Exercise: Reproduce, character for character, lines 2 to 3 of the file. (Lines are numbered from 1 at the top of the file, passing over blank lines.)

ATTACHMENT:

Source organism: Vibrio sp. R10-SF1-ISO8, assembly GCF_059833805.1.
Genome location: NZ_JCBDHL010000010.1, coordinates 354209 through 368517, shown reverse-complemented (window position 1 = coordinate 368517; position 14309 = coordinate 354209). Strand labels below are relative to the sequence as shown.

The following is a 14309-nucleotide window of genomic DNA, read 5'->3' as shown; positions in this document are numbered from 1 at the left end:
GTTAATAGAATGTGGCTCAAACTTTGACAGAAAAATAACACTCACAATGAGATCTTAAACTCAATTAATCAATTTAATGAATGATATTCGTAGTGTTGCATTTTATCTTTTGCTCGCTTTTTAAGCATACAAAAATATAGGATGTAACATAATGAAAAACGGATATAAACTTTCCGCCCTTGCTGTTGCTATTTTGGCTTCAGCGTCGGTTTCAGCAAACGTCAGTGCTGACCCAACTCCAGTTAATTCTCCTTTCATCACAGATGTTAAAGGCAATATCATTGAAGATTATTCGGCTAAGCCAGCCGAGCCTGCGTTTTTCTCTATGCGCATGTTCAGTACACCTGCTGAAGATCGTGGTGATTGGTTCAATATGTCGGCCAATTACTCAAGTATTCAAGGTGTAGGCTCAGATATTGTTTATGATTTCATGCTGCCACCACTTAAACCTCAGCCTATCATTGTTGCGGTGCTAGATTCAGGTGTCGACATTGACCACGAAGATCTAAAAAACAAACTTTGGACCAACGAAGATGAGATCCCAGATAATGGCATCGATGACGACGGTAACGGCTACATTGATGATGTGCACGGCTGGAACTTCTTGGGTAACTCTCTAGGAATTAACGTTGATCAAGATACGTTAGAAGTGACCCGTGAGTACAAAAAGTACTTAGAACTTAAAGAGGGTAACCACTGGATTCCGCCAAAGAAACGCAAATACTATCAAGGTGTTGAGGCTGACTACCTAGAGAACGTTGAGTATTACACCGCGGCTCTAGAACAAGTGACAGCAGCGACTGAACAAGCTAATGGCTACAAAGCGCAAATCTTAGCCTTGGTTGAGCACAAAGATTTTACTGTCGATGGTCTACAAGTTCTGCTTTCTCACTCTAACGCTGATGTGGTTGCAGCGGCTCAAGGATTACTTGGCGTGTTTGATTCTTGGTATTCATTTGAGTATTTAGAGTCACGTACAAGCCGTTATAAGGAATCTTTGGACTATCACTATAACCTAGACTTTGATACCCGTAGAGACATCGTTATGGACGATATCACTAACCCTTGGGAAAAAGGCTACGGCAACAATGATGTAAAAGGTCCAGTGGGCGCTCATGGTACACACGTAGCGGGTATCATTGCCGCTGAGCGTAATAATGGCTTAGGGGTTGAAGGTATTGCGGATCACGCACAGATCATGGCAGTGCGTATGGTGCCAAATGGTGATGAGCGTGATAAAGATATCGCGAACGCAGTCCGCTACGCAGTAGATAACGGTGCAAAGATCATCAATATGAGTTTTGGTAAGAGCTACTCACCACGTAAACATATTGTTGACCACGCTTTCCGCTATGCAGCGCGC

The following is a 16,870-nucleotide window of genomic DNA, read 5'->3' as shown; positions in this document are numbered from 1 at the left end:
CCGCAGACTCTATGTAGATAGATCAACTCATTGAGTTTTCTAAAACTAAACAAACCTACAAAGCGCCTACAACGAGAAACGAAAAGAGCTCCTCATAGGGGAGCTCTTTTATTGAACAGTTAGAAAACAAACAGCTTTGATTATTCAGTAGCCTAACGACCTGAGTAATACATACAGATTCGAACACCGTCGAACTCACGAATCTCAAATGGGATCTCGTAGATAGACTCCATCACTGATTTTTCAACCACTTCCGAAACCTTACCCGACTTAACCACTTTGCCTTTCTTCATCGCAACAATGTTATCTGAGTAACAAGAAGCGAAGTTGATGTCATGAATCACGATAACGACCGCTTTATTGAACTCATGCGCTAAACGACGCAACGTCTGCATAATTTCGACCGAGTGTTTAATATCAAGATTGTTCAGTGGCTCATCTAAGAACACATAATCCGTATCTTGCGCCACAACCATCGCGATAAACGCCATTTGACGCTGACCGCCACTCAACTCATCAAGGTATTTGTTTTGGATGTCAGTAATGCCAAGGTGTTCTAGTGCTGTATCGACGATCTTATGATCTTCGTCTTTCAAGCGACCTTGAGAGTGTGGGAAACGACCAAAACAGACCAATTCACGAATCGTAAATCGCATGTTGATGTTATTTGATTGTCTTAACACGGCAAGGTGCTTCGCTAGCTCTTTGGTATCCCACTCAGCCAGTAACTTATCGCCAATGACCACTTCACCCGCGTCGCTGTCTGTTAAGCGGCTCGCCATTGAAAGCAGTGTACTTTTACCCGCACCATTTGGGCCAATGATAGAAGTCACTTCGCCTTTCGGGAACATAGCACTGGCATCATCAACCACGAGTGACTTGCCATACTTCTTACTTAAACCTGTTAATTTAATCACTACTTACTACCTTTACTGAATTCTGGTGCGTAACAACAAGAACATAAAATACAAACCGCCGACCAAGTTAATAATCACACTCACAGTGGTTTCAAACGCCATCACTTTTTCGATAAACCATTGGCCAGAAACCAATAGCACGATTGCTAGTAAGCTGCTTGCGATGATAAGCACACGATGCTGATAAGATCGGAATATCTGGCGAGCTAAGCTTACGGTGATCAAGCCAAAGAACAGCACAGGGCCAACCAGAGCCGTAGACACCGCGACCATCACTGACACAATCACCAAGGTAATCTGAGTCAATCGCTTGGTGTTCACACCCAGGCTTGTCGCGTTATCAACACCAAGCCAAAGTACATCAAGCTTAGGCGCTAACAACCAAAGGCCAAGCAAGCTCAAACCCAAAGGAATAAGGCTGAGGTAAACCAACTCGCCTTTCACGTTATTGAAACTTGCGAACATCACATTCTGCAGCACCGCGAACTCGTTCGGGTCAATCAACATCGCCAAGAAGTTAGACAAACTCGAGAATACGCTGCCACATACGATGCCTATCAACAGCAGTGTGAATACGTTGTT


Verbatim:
Genome location: NZ_JCBDHL010000010.1, coordinates 354209 through 368517, shown reverse-complemented (window position 1 = coordinate 368517; position 14309 = coordinate 354209). Strand labels below are relative to the sequence as shown.

The following is a 14309-nucleotide window of genomic DNA, read 5'->3' as shown; positions in this document are numbered from 1 at the left end: